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Z Gastroenterol. 2010 Nov;48(11):1293-6. doi: 10.1055/s-0029-1245476. Epub 2010 Nov 1.

Giant cell hepatitis: an unusual cause of fulminant liver failure.

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Klinik und Poliklinik für Innere Medizin I, Universitätsklinikum Regensburg, Franz-Josef-Strauss-Allee 11, Regensburg.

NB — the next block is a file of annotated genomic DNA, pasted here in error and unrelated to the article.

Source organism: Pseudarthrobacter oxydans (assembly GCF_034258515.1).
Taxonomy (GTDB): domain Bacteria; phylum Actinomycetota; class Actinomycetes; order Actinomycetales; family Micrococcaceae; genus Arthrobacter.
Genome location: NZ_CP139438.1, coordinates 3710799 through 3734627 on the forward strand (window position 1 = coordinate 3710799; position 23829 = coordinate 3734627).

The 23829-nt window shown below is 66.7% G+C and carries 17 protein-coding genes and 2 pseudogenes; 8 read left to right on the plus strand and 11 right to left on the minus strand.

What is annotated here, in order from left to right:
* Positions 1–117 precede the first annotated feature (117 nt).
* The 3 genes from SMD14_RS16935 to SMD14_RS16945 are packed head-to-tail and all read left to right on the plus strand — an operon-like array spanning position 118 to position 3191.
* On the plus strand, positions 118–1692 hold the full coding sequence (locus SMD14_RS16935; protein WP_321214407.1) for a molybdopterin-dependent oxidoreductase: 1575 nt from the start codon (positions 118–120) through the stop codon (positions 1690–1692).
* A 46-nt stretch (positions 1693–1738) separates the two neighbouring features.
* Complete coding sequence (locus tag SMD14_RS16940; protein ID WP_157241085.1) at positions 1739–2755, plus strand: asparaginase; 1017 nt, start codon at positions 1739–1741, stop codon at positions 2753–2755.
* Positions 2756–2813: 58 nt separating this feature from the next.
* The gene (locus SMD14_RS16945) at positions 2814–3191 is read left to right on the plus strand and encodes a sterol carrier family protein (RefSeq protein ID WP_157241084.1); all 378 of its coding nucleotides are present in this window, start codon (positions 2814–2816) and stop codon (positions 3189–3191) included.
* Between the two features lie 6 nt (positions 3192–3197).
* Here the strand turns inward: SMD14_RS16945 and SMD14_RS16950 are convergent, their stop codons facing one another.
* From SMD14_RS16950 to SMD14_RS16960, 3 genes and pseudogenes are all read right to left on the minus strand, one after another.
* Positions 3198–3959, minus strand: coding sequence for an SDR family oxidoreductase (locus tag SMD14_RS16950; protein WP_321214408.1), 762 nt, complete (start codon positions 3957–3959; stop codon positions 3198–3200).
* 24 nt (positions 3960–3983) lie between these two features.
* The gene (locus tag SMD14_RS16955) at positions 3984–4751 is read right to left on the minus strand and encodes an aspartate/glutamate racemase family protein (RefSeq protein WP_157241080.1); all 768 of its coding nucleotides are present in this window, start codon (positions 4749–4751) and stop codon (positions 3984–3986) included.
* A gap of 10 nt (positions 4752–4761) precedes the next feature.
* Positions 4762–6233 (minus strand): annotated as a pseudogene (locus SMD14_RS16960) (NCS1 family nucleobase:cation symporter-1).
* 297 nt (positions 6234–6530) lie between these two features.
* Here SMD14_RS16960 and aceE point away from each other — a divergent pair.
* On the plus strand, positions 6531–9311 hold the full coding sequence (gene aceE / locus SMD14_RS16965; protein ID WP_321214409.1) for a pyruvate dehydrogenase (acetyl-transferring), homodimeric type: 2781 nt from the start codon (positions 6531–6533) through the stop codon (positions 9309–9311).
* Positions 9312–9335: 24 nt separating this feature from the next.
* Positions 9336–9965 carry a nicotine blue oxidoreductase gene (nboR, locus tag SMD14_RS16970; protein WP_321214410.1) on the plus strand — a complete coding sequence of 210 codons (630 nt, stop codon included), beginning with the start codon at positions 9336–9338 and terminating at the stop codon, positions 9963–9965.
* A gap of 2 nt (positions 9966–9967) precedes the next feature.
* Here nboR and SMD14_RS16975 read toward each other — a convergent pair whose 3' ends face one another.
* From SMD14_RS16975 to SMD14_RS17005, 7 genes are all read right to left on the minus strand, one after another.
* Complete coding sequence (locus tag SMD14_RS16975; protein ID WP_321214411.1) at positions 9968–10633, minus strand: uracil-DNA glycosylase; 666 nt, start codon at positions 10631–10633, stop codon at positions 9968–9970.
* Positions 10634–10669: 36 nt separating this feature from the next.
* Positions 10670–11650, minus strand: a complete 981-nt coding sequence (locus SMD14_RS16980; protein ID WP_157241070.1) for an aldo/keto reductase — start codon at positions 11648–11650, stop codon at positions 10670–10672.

Giant cell hepatitis is a very rare disease of unknown origin. It has been hypothesized that drugs, viral infections, or autoimmune reactions may play a pathogenetic role. Here, we describe a 33 year old patient with bacterial bronchitis who was treated with doxycycline (100 mg/d) for one week. Furthermore the patient complained of malaise and a distinct jaundice. Liver parameters increased dramatically (AST 4670 U/l, ALT 5350 U/l, bilirubin 226 µmol/l) and liver function was impaired (INR = 1,45). The ultrasound scan showed a hepatomegaly with no signs of cirrhosis, normal spleen size and normal bile ducts; liver perfusion was normal. No evidence of Wilson's disease, hemochromatosis, autoimmune hepatitis, primary sclerosing cholangitis, primary biliary cirrhosis, hepatitis A, B, C and E, HIV, CMV, VZV, adenoviral infections, or paracetamol intoxication was found. Subsequently, the patient developed acute liver failure (AST 2134 U/l, ALT 2820 U/l, bilirubin 380 µmol/l, INR 3.0) and a beginning renal failure. Therefore, he was transferred to our transplant center. Due to increasing confusion and somnolence due to cerebral edema mechanical ventilation was needed. Because of an acute renal failure and severe hepatic encephalopathia MARS-hemodialysis was performed. Three weeks after the appearance of the jaundice he underwent liver transplantation (MELD 40). Surprisingly, in the explanted liver the diagnosis of giant cell hepatitis was made. Today--2 years after successful liver transplantation--the patient is in very good condition with normal liver function. In conclusion, giant cell hepatitis is a rare cause of acute liver failure that is often recognized only histologically.

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